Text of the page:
Laura Osnes at 54 Below
Broadway's Midwestern girl travels down her many roads not taken.
Like the trail of glitter she leaves behind as she weaves through the tables at 54 Below, Laura Osnes' journey to Broadway's inner circle appears to have been paved with gold. From Thoroughly Modern Millie fan girl, to reality-show winner, to Tony-nominated princess, the radiant young actress can seemingly part the seas with her sweet soprano and infectiously bright-eyed disposition.
Still, the business has handed Osnes her fair share of rejection — so she tells us in her newest solo show at the Broadway supper club. Rather than traversing her career's greatest successes, as artists tend to do when they have an hour at the microphone, Osnes take us through her career's greatest almosts — an endearing exercise in self-deprecation that fits her shimmering persona like a glass slipper.
In a field of modern ingenues whose fans enjoy seeing them in real life as the antithesis of their refined onstage personas, Osnes is almost subversive in the way she unabashedly wields a homemade, sparkly wand fashioned from a kitchen spoon and construction paper. The prop makes its way into the show during her perky and vocally spot-on performance of "Popular" from Wicked (Glinda was a role she actually landed for the touring production, but she turned it down to remain in New York). Even without a cruder Mr. Hyde to her perpetually charming Dr. Jekyll, she's managed to land plenty of fans who will revel in hearing what would have been had the actress booked the leading roles in Broadway's The Little Mermaid, Bring It On, The Mystery of Edwin Drood, and Rock of Ages. She amusingly admits that the latter was far outside the wheelhouse of a wholesome Midwestern girl, though she puts admirable power behind her rendition of "Harden My Heart" — absent the vocal grit of Quarterflash's Rindy Ross.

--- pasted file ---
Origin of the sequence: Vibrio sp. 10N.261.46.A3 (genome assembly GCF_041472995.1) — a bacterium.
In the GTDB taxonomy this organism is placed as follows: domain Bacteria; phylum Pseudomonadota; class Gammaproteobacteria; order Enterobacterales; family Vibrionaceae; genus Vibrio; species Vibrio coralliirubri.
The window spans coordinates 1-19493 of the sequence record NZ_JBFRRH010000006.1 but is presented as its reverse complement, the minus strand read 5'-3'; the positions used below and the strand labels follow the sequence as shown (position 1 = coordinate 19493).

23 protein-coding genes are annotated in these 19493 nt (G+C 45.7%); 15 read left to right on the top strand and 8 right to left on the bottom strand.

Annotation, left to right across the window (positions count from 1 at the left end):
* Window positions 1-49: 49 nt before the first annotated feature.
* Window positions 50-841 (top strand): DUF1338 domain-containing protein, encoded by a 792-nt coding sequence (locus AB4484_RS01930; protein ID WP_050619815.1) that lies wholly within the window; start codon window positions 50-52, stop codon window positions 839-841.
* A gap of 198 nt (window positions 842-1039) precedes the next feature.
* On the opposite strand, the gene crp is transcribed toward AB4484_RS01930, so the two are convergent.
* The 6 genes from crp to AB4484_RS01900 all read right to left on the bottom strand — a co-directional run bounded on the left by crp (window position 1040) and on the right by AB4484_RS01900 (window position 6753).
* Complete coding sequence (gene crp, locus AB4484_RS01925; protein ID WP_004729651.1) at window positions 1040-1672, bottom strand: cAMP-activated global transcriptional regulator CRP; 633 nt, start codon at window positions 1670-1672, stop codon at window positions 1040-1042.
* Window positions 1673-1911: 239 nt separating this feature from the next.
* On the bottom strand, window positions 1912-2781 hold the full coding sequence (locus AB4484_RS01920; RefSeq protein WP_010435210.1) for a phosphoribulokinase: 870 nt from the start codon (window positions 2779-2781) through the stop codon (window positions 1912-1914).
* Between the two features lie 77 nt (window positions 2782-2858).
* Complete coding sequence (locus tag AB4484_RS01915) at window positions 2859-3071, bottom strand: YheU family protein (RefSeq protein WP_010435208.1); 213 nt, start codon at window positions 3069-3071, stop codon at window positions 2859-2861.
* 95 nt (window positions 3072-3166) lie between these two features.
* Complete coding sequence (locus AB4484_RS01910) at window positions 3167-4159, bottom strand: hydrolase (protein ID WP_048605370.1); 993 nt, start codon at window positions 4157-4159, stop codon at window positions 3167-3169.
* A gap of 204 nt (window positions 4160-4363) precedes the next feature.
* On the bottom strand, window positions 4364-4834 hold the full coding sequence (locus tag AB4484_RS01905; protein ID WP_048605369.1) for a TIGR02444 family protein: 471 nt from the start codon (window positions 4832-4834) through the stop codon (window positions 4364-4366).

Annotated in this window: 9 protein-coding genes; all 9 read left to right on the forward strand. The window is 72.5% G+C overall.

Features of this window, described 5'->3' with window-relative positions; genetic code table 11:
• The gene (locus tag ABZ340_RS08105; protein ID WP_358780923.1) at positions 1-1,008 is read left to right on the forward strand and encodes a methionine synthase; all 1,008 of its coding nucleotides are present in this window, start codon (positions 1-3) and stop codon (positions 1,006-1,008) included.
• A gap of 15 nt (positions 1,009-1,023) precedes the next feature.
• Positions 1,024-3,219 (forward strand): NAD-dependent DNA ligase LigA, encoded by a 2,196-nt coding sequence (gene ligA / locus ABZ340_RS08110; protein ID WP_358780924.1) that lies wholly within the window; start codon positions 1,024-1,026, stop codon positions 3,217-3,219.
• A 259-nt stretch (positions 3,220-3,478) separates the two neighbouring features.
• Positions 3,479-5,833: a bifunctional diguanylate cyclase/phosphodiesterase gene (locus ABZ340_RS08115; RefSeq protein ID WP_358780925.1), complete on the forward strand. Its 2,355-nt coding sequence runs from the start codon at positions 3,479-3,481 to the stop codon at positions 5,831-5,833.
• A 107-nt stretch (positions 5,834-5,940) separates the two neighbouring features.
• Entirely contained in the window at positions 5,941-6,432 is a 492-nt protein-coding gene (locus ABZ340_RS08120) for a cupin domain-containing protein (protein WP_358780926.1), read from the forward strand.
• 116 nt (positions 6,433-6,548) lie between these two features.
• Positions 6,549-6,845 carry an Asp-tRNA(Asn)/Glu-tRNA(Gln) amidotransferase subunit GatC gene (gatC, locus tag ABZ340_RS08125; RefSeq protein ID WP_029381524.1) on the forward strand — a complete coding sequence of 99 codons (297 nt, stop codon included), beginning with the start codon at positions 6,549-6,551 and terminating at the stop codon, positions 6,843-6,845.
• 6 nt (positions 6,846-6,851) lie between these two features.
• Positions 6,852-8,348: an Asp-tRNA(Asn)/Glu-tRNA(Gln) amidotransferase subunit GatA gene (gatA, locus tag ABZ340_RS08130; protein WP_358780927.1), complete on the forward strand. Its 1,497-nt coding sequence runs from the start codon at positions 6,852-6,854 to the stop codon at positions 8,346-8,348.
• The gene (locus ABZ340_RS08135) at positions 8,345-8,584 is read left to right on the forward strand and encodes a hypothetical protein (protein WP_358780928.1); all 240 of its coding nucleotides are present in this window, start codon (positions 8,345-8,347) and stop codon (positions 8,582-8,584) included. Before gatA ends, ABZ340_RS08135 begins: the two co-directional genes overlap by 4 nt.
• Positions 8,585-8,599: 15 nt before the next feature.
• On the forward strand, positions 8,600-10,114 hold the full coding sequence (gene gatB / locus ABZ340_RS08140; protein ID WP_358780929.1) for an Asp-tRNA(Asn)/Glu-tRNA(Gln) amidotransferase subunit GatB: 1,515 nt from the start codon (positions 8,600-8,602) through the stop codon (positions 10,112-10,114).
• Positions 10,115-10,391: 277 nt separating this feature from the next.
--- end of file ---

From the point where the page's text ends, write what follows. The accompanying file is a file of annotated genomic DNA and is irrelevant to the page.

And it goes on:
As Broadway's newest Rodgers and Hammerstein baby (a veteran of both South Pacific and Cinderella), Osnes finds her vocal sweet spot in the golden age of musical theater where the classical contours of her voice can have their moment to shine. And shine they do in her rendition of Eliza Doolittle's "I Could Have Danced All Night" from Lerner and Loewe's My Fair Lady, reminiscent both in voice and persona of the great Julie Andrews. Her medley as trophy wife (and extremely high soprano) Anne Egerman from Stephen Sondheim's A Little Night Music will also inspire a petition to cast her in the next revival (she opted out of a production at the White Plains Performing Arts Center to replace Kelli O'Hara as Nellie Forbush in South Pacific on Broadway).
The one and only guest appearance of the evening was made by Kate Monster (star off-Broadway's raunchy puppet show Avenue Q), who was welcomed to the stage with the brief introduction, "This almost happened too." Adding another skill to her résumé, Osnes puppeteers with the best of them while poignantly performing her character's somber ballad, "Fine Fine Line" — one of the few numbers in the musical that's safe for work from start to finish. Not a single hostile grudge, crude gesture, or four-letter word crosses the threshold of the 54 Below stage for the duration of Osnes' performance: Just a bag of props and a signed Thoroughly Modern Millie cast album. If her sunny disposition makes you want to hate her, don't even bother trying. It's impossible.